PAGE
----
Redesigning the WTO for the 21st Century
Monday, 9 November 2009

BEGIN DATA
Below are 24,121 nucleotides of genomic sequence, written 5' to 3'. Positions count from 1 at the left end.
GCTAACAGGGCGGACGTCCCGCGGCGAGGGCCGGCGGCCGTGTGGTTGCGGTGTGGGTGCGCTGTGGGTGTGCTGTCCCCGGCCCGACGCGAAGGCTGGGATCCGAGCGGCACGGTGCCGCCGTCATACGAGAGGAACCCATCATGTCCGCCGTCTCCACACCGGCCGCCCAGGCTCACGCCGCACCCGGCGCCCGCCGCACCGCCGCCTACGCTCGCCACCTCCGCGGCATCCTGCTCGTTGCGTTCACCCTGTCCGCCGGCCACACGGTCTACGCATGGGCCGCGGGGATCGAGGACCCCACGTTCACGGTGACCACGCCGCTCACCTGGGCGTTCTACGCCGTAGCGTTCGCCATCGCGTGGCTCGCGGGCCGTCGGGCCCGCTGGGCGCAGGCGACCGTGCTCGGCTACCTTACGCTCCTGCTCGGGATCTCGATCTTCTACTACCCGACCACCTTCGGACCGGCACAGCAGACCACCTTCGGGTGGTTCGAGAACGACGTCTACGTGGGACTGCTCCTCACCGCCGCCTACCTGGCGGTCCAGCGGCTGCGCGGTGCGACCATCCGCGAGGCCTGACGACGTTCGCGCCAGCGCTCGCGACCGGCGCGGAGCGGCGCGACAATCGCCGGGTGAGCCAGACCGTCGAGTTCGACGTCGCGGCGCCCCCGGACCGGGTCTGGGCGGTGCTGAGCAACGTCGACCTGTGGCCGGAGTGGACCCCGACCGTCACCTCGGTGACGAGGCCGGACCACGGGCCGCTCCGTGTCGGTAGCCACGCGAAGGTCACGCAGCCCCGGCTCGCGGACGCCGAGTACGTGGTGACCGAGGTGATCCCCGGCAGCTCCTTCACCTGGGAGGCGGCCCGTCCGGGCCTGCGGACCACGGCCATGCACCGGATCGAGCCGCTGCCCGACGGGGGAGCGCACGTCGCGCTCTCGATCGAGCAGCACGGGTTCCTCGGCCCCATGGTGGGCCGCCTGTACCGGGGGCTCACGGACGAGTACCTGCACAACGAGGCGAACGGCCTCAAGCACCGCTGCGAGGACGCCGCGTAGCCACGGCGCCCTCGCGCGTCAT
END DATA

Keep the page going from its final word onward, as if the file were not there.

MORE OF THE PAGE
This event was co-sponsored by SIPA’s Program in International Finance and Economic Policy. This panel featured Debra Steger, Professor at the Faculty of Law at the University of Ottawa, who spoke about the state of the World Trade Organization (WTO) and its future. Michael Ewing-Chow, Professor at the Faculty of Law at the National University of Singapore, provided comments and Merit E. Janow, Professor of International Economic Law and International Affairs and Director of the Program on International Finance and Economic Policy at Columbia University’s School of International and Public Affairs, moderated the discussion. Professor Steger started off her analysis of the current state of the WTO by giving the audience reasons for optimism. She affirmed that the WTO has developed a strong dispute settlement system and a rules-based system. The WTO is also highly representative and accountable, following a one country, one vote policy and a consensus-based decision making process; however, this process is also cumbersome. Furthermore, the WTO’s relations with civil society are quite opaque and its negotiating mechanism is not very effective. Finally, the WTO has institutional issues that are overlooked; for instance, the 2004 Sutherland report and the 2007 Warwick Commission report outlined possible reforms for the WTO, but were not implemented. Professor Steger noted two areas of concern: the imbalance between the legislative and judicial sides of the WTO, and the explosion of regional trade agreements (RTAs). This imbalance could lead to the WTO appellate court seeing cases which are too big for its original purpose. Professor Ewing-Chow agreed, adding that disputes will be difficult to resolve if the details are not resolved in the rules. Regarding RTAs, Steger believes the key question is, “What should the relationship be between the WTO and RTAs?” The WTO currently has some surveillance capacity, but more may be necessary. Professor Ewing-Chow delved further into the issue of RTAs in the framework of three conditions for legitimacy: moral acceptability, comparative benefit and institutional integrity. The WTO has moral acceptability. Since 2001 there has been a 50-60% increase in the number of RTAs. Many nations are now diverting their trade resources to RTAs because they see little progress on the WTO front, demonstrating that they do not believe the WTO provides a comparable benefit. The WTO is also weak on institutional integrity because of difficulty making rules as well as the impasse between developed and newly developing countries. Professor Janow concluded by acknowledging that, while the WTO’s areas of coverage have expanded, it is still the GATT. GATT recognized that you could come to an agreement on international trade without the harmonization of national economies. Regarding the imbalance of the judicial and legislative branches, the rule-making body should be strengthened rather than weakening the dispute settlement mechanism. When faced with big, political cases, the appellate body shouldn’t try too hard to stitch together a framework because it would overreach. Janow agreed that the WTO needs to strengthen oversight of RTAs and needs to rethink, more creatively, how to address RTAs.